A nice, healthy dose of jazz

They played a big show to a small audience, but it did not matter. Cal State Sacramento’s C-SUS and the Sacramento State singers’ vocal jazz teams filled the Digital Library Auditorium with infectious energy on March 27.

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By Corinne Love

The California State Sacramento Vocal Jazz team is all big smiles. (CSUS Jazz Studies)

By Corinne Love

They played a big show to a small audience, but it did not matter.

Cal State Sacramento’s C-SUS and the Sacramento State singers’ vocal jazz teams filled the Digital Library Auditorium with infectious energy on March 27.

The free concert was held by RCC-sponsored LIVE! On Campus Series! at noon, and although the day was grey and somewhat somber, the music inside the auditorium was anything but.

The jazz ensembles were led by Kerry Marsh, who also directed and organized the first CSU all star jazz ensemble in Fresno. It was also co-produced, by RCC’s own vocal jazz director, Dina Humble.

The ensembles were all dressed to perfection and performed a culmination of songs by Bobby McFerrin, Dan Gailey, Miles Davis, and Roger Kaas.

Songs performed were done in the standard vocal jazz style, which included vocal ad-libbing and “scat” vocalizing.

Vocalizing was not few and far between, as each vocalist showcased his or her own take on the vocal technique of matching syllables to instrumentation.

Amber Robinson, led “Widows Walk,” a seemingly melancholy tune, as the Jazz singers backed her up with scat and ad-libs. “Widows Walk” started off melancholy and smooth, soon turning into a heightened tension of percussion and piano solos.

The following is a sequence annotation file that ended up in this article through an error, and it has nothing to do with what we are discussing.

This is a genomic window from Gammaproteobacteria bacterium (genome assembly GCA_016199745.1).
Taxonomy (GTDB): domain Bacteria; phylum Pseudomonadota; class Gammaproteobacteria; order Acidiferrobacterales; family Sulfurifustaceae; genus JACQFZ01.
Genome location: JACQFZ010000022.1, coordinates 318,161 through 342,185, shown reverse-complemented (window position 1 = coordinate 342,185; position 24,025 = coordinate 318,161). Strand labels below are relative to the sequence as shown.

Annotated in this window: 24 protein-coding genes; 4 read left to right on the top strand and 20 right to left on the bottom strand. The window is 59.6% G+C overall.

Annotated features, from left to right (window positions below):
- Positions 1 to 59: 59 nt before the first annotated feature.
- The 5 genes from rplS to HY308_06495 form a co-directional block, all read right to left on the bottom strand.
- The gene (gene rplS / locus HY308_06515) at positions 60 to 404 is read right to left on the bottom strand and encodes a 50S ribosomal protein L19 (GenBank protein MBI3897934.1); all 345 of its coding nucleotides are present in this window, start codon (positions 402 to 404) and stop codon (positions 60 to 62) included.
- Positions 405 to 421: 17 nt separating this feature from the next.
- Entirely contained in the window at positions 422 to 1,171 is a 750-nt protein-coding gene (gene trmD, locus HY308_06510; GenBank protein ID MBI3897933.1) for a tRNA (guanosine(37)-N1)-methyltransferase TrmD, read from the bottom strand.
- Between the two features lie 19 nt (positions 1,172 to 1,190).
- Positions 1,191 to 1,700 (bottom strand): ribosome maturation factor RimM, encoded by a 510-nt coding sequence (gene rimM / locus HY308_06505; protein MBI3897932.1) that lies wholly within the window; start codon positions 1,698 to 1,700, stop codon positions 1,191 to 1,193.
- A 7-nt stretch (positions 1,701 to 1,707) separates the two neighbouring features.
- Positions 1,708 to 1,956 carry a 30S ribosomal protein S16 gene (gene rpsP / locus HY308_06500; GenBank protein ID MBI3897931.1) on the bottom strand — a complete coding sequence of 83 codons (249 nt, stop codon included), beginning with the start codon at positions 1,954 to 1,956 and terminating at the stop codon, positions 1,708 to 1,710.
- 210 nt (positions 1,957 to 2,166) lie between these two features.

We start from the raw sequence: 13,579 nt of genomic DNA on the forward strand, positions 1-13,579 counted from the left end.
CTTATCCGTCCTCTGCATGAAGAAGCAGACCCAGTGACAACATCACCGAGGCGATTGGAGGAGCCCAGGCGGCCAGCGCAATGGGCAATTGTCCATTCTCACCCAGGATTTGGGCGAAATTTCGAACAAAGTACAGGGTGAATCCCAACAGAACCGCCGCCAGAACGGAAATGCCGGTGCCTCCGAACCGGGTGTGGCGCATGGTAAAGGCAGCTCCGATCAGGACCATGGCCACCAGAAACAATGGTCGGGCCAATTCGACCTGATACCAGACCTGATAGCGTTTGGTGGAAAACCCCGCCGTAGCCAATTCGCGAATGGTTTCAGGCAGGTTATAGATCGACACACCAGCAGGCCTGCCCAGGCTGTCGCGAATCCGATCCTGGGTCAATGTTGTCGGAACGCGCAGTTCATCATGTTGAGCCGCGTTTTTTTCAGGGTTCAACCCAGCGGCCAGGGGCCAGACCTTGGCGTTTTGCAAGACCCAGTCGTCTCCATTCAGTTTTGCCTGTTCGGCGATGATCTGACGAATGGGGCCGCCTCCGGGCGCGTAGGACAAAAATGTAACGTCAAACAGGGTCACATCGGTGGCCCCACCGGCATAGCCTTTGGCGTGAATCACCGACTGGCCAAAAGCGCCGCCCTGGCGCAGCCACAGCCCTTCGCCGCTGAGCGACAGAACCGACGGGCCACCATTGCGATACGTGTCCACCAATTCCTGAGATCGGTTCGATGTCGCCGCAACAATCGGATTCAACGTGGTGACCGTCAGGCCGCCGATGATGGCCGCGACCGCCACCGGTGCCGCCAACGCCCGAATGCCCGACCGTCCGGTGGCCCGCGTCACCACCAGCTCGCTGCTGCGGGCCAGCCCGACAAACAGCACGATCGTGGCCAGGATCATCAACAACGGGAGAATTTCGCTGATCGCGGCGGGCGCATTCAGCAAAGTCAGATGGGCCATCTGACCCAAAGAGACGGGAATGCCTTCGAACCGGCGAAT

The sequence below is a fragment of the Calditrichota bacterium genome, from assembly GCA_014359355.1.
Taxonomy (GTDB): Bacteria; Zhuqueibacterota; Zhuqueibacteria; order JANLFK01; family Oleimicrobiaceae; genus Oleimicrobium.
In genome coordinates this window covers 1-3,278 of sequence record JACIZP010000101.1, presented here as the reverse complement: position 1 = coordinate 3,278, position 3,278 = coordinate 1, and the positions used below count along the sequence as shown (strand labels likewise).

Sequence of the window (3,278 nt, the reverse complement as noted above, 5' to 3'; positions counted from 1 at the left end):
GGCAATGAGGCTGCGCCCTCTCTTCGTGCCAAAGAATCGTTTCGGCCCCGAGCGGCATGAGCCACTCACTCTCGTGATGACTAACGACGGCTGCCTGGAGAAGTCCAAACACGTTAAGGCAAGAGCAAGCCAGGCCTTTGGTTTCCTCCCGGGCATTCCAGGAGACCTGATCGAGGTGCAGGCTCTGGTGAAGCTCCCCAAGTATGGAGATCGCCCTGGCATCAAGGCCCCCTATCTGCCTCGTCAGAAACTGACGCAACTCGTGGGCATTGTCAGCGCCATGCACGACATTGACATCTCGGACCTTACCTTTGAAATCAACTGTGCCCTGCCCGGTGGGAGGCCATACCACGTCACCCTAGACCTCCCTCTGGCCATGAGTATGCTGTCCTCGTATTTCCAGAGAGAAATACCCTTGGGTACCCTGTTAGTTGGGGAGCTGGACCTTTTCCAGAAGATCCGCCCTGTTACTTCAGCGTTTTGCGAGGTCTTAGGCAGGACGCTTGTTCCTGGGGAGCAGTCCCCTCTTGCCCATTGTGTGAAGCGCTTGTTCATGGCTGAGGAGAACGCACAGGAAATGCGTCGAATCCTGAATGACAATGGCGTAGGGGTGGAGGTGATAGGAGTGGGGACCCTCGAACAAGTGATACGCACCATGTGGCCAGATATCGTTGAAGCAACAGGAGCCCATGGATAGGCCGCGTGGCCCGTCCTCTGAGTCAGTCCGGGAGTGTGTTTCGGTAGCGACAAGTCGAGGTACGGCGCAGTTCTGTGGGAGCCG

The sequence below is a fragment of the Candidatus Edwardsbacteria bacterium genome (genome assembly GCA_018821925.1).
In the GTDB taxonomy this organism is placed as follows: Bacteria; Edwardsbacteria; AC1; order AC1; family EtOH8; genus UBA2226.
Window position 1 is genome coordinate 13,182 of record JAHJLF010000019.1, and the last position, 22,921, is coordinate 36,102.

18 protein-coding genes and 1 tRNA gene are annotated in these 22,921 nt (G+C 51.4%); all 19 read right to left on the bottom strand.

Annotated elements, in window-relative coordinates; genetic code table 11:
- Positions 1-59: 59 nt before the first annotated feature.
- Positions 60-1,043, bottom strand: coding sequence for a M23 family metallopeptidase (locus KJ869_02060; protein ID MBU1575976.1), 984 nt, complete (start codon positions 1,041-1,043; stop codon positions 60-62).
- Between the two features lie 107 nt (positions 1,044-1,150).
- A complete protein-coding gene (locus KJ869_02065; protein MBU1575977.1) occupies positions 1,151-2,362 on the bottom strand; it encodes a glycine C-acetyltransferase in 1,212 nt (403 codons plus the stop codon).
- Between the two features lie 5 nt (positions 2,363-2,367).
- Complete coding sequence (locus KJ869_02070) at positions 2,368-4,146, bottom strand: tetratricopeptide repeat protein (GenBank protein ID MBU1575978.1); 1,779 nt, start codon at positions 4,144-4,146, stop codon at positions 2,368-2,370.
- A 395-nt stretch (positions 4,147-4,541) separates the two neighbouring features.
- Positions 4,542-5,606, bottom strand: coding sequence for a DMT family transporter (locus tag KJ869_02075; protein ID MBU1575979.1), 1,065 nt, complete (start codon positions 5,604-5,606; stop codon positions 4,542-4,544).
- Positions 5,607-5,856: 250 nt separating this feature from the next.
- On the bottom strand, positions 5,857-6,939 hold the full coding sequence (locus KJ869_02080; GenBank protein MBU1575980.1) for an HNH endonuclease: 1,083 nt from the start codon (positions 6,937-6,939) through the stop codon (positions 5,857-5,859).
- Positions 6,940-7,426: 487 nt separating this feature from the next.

As they transitioned into “Prince of Darkness,” a Miles Davis song, the piano slowly crept in as the drumming remained consistently upbeat.

It was similar to hearing a downtown jazz band, without the presence of the city. The audience showed a genuine appreciation for the teams.

As RCC student Annica Shumny said , she had “never seen anything like that before.” Shumny, like the majority of the audience, came to see the teams as supplements to their Music Appreciation class.

Students were in the audience jotting down notes, as the singers moved with the music and got into their performances.

Although the performers themselves were college students, the quality of the show was 100 percent professional as each singer displayed incredible vocal talent and control.

“Lil’Sunflower,” originally an aggressive big band tune, was morphed into an almost trip-hop escape. “But Beautiful,” one of the classic jazz standards, was executed nicely as the sopranos in the group, Jessie Clemens and Sherrine Mostin, hit some unbelievable high notes.

All of their voices together for “But Beautiful” created a rich and fluid melding of harmony.

If audiences wanted to take home the sounds of the ensembles to their stereos, CDs were available for purchase.

The concert was effectively impressive and short, clocking in at around 40 minutes.

Afterwards, RCC’s jazz teams took to the stage for a quick session of jamming and mingling with the singers.

The group performed a lively rendition of “Day By Day” and “In the Limelight.”

The composition of material selected for both performances were ideal for spring, although the drawback was no programs were issued at the concert.

It was a nice intermission from the hustle and bustle of college life.

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